She was an 18-year-old girl outside of a mall and in the video you can watch how she's struggling and as soon as the backup officer shows up he knees her in the ribs and then punches her a bunch of times. They bust out a taser. It's really disturbing! This is a little girl. She's 18, whatever, but how many cops does it take to subdue one little girl?! And was this really all necessary? Why is she suffering all this violence? It's not like she f**king killed somebody! She didn't pull out a gun. She's not crazy. It's just unreal!!

And then there's another story from Michigan. This family had recently purchased a property and they wanted to do some experimenting with off-the-grid living. So they decided they were going to camp out for maybe the summer or a couple of weeks in the summer. But somebody apparently tipped off the local police that there was a family living with a bunch of kids out in the woods so you need to go check this out. And they showed up and they took all the kids away. There were six children they pulled away. They were able to prove "We own the land. We're just experimenting with off-the-grid living. All the kids are well cared for." They had all the facilities that they needed but I guess because there wasn't running water - they said there wasn't electricity but the family did have a generator - they removed the children from the custody of the parents!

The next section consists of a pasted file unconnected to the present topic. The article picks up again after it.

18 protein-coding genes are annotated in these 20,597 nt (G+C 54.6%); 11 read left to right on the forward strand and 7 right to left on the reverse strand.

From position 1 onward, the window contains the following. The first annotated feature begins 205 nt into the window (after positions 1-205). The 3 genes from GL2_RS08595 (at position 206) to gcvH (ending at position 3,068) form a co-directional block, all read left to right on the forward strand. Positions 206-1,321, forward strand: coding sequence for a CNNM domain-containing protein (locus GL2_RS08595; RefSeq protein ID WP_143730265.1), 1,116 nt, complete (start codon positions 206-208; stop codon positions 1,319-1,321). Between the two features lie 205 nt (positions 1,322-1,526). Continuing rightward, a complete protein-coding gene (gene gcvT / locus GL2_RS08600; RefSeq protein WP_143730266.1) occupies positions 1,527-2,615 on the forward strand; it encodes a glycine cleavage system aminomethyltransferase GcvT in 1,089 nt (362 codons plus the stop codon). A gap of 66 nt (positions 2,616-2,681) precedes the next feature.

Luckily they got their kids back not too long after but it's just really crazy. The children were aged 7 months, 2 years old, 4 years old, 6 years old, 15 and 17 years old had been living in three tents. There's a quote "Our family decided to go camping for the summer to a 10 acre property we are buying. We intended to stay the summer while finalizing plans." Couldn't say they would stay the whole summer due to the fact that the husband was donating a kidney to his mother and they could be called at any time to do the surgery and if that was going to happen they were immediately going to move back into their home. They just wanted to have an outdoor experience with the kids.

Joe: They went on an extended camping trip.

Brent: Yeah. They got some chickens. They got a turkey, some ducks and they were going to try raising the animals and butchering them themselves, "get back to earth" kind of thing. They weren't even at it for two weeks before the police showed up with a CPS representative and took the kids away because "the family was not in a stable living environment. The family had no electricity or water source."